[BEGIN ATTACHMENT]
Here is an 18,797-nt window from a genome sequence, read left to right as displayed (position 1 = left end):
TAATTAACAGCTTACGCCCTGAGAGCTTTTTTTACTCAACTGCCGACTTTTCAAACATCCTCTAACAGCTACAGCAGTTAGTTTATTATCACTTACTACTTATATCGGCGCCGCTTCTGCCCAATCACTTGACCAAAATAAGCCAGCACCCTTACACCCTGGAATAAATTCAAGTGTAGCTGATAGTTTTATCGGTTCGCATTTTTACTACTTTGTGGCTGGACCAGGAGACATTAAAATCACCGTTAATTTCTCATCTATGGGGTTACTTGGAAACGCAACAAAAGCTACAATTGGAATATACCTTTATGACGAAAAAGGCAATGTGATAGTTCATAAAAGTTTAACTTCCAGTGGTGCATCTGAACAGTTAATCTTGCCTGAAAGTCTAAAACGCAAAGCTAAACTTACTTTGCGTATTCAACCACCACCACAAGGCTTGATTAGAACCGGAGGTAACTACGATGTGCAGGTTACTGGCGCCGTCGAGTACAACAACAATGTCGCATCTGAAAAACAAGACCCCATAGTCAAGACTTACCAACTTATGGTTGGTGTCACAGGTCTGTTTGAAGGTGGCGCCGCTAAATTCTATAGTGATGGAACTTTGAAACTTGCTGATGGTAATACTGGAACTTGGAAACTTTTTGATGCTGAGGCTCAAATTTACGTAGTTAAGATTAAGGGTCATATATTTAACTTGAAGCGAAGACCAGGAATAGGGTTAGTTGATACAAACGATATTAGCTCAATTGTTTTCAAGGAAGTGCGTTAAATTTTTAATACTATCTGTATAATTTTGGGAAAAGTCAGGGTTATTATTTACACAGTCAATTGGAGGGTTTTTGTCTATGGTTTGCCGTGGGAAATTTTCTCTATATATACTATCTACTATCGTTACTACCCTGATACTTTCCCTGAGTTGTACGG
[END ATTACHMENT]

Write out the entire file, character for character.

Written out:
Here is an 18,797-nt window from a genome sequence, read left to right as displayed (position 1 = left end):
TAATTAACAGCTTACGCCCTGAGAGCTTTTTTTACTCAACTGCCGACTTTTCAAACATCCTCTAACAGCTACAGCAGTTAGTTTATTATCACTTACTACTTATATCGGCGCCGCTTCTGCCCAATCACTTGACCAAAATAAGCCAGCACCCTTACACCCTGGAATAAATTCAAGTGTAGCTGATAGTTTTATCGGTTCGCATTTTTACTACTTTGTGGCTGGACCAGGAGACATTAAAATCACCGTTAATTTCTCATCTATGGGGTTACTTGGAAACGCAACAAAAGCTACAATTGGAATATACCTTTATGACGAAAAAGGCAATGTGATAGTTCATAAAAGTTTAACTTCCAGTGGTGCATCTGAACAGTTAATCTTGCCTGAAAGTCTAAAACGCAAAGCTAAACTTACTTTGCGTATTCAACCACCACCACAAGGCTTGATTAGAACCGGAGGTAACTACGATGTGCAGGTTACTGGCGCCGTCGAGTACAACAACAATGTCGCATCTGAAAAACAAGACCCCATAGTCAAGACTTACCAACTTATGGTTGGTGTCACAGGTCTGTTTGAAGGTGGCGCCGCTAAATTCTATAGTGATGGAACTTTGAAACTTGCTGATGGTAATACTGGAACTTGGAAACTTTTTGATGCTGAGGCTCAAATTTACGTAGTTAAGATTAAGGGTCATATATTTAACTTGAAGCGAAGACCAGGAATAGGGTTAGTTGATACAAACGATATTAGCTCAATTGTTTTCAAGGAAGTGCGTTAAATTTTTAATACTATCTGTATAATTTTGGGAAAAGTCAGGGTTATTATTTACACAGTCAATTGGAGGGTTTTTGTCTATGGTTTGCCGTGGGAAATTTTCTCTATATATACTATCTACTATCGTTACTACCCTGATACTTTCCCTGAGTTGTACGG